Look, it does, all right? I will not brook any argument. The entirety of New Zealand may be in mourning for the New Zealand Marmite factory, unexpectedly shut this week after some earthquake damage, but believe me, they are dangerously deluded: it tastes revolting, and its absence from the nation's breakfast tables ought by rights to be celebrated as a chance to reclaim the national palate. New Zealand marmite really does taste like vomit. This is not a recent discovery of mine, but the first (of several) fundamental and passionate disagreements with my other half about food. He brought it back to England reverently, after our first trip here. I tasted it and spat it out. Clearly I was channelling my inner toddler because I've refused to have anything to do with the stuff since.
I am kind of wishing that I had done the same with my middle son's kindergarten, because it really hasn't been great, and I should probably have followed my initial instinct and pulled him out at the beginning. Instead I chose to keep on chewing, hoping that the taste would gradually get more palatable. OK, it's not been disastrous, but it seems to have followed exactly the same pattern as I observed initially: idiotic and rude junior staff, with great manager doing her utmost to make up for the general ramshackle quality of her subordinates. My son does adore it there, which I keep telling myself is the only important thing through gritted teeth (much as I used to stop myself throwing the New Zealand Marmite out of the cupboard by reminding myself that that disgusting brew meant a great deal to my husband). But he screams a lot in the mornings when I drop him off, which has two tricky outcomes:
1) it means that I really, really, really need helpful, co-operative staff who can assist me in getting him safely and happily into school and
2) it means that I really, really, really need the disabled parking space, because I regularly have to carry him kicking and screaming from the car into school.
You wouldn't think that either of these would pose a major problem. It's not as if an earthquake had just taken away our parking space, the same way it shut down the Marmite factory in Christchurch this week. And the grumpy unhelpfulness of the staff predates the great New Zealand Marmite shortage, so it can't be that they are having to try Vegemite (or our vastly superior British Marmite) instead, and having their mornings ruined as a consequence. If the manager is there, she rushes to greet me, takes my screaming son and lets him calm down with a mixture of sensible firm ignoring the hullaballoo and interesting distraction with his favourite activities as soon as he is ready for it. If she's not there, the others just ignore me and him, so that I have no option but to leave him screaming in a crumpled heap on the floor. Trying to be charitable, I thought that perhaps they were deaf, until the morning when one of them looked up at me as I passed, and said "Don't forget to sign him in." No help, no reassurance for the child, just "don't forget to sign him in." I nearly hit her. Probably good that I was holding my son at the time.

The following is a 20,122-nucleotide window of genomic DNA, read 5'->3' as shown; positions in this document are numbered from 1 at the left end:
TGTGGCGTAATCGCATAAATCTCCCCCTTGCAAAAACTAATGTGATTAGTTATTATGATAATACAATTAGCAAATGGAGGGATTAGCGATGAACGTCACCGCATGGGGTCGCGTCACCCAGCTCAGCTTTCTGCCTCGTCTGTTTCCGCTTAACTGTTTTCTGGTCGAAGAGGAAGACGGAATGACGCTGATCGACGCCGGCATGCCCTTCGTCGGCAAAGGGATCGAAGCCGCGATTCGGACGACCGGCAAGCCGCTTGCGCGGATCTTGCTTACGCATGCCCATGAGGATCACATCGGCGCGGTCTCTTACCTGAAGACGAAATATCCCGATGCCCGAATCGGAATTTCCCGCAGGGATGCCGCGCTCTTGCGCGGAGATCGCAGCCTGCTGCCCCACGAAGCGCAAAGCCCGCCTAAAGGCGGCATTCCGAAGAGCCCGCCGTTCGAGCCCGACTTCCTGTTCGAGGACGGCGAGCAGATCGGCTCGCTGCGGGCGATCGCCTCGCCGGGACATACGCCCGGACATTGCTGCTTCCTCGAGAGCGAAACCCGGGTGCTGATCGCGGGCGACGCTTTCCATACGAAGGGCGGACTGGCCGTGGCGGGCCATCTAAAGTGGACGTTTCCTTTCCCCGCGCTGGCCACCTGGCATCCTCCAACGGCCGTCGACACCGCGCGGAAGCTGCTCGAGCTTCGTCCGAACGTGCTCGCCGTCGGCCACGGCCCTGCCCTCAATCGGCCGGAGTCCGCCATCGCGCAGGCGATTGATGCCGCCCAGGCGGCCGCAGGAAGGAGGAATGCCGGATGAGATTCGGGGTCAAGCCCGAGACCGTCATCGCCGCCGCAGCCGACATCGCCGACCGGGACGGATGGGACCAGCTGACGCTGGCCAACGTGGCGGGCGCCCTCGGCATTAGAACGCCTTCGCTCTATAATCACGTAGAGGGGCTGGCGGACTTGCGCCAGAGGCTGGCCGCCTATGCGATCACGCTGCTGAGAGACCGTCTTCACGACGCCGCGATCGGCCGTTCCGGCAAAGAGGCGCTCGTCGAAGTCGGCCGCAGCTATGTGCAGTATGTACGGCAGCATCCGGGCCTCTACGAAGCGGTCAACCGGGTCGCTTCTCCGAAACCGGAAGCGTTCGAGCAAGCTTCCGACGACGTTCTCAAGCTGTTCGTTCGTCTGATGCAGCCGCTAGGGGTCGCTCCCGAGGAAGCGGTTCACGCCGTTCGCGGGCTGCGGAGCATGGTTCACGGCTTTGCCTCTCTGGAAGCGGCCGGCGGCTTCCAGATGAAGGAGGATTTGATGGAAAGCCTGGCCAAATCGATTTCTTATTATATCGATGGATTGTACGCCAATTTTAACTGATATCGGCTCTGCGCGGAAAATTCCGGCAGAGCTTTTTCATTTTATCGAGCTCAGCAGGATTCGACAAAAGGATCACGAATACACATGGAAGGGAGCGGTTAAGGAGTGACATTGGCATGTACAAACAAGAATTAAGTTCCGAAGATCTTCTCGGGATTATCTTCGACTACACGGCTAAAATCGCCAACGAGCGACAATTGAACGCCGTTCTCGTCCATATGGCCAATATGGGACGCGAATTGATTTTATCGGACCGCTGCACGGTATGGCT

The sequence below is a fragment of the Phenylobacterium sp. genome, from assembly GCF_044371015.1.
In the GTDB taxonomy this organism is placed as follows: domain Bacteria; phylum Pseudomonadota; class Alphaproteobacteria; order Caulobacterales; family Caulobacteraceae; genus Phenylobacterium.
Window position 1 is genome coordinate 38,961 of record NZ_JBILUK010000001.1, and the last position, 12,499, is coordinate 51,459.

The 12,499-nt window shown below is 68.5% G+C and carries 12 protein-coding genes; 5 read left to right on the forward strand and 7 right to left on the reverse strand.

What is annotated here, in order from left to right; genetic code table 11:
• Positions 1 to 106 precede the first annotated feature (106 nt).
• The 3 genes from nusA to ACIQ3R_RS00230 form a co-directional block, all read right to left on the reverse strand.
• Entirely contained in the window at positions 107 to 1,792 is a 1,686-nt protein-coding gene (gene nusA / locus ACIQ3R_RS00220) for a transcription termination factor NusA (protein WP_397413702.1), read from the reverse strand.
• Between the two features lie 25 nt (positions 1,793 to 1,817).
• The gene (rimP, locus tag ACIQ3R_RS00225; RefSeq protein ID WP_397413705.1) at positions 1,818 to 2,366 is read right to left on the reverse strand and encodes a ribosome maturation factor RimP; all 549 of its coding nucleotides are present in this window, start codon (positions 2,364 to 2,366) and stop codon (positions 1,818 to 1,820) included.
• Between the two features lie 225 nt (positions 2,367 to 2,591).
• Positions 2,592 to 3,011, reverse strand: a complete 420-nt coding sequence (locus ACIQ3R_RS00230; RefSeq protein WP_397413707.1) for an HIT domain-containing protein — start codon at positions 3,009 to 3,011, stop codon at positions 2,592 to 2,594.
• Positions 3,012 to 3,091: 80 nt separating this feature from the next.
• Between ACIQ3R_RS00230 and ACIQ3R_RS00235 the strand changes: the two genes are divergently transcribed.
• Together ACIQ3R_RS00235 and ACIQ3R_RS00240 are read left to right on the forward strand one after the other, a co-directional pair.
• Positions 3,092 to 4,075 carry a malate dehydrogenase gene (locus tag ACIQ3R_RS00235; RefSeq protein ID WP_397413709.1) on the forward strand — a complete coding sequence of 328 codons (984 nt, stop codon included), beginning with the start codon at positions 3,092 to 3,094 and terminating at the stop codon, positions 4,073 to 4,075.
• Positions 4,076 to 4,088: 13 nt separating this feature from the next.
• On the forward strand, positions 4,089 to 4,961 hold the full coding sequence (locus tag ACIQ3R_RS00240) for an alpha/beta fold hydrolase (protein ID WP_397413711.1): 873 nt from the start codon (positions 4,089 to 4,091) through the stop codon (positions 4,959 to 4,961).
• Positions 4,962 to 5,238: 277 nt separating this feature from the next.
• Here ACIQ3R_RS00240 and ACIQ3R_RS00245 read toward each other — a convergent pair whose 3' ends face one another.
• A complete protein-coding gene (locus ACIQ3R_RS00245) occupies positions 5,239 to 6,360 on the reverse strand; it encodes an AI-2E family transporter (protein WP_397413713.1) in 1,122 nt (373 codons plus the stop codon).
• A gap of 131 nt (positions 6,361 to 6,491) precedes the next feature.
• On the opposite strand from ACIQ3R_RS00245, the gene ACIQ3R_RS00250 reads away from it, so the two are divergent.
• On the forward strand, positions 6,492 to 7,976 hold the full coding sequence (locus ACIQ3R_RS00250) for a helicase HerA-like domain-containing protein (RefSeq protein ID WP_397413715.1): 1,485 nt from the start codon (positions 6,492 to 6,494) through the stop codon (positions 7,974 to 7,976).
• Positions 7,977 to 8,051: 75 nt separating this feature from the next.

And the parking space, dear Lord the parking space. Every single day for a week there has been someone parked in the disabled space (I was using it, with the consent of the community centre, prior to our receiving the badge: but it seems that in the last couple of weeks, the entire kindergarten community has decided that it is theirs. It's hard not to feel paranoid). Since having my bright orange badge, I have been emboldened to challenge people - not by leaving a nasty note on their windscreen, but just asking politely if they have a badge, or a medical reason, or permission from the CC to use this space. Excuses I have received so far are
"Oh, someone gave me permission...er, no, it was one of the other mums, she said it was fine to park here as long as it was only for pick-up and drop-off times." Oh, well perhaps I should find another mum who says it is fine for me to nick all the kindergarten cash from the office, no one would complain then would they? Because I have permission to take it.
"Oh, well, but I'm only taking up half of the disabled space." Well that's OK then, lucky I only have half a car to park. Maybe I'll only take half my son into school.
"Oh. Well I'll be gone in a few minutes." Yes, that would be the few minutes in which I need to drop my son to school. Hey, here's an idea, why don't YOU come late, then it would be even easier?
"Oh." (Cheeky smile, this from a dad who was in an estate agency-branded car) "Well, I thought I would get away with it if I was quick." I appreciate your explanation of your work ethics, but this isn't a dodgy house deal.
So I do the school run with my hard hat on, and then every now and again run into one of the lovely mums who HAVE befriended me, who want to show me my son's painting from the morning that they helped at kindy, or who have just remembered that so-and-so at church has three autistic sons and would we like her number? At that moment it's like the friendly taste of familiar and unattainable British Marmite, that lovely stuff sprinkled on my toast which I long for all the more now everyone is talking about the other. Which is good, because it stops me feeling sick the rest of the time.
However, apart from the morning scream-a-thons (which are generally unrelated to kindy, more to do with not finding the specific hat he wanted, or not having the right kind of weather, he is the only child I have ever met who genuinely believes the rain is my fault, recently he asked me to "stop it raining with your seatbelt"), my son seems fine: happy and settled. I guess for him it's what he's used to, like I'm used to British Marmite and these insane Kiwis to their foul black brew. I'll try to put up with it for his sake. Just as long as they don't try to ruin his palate for life by giving him New Zealand Marmite too.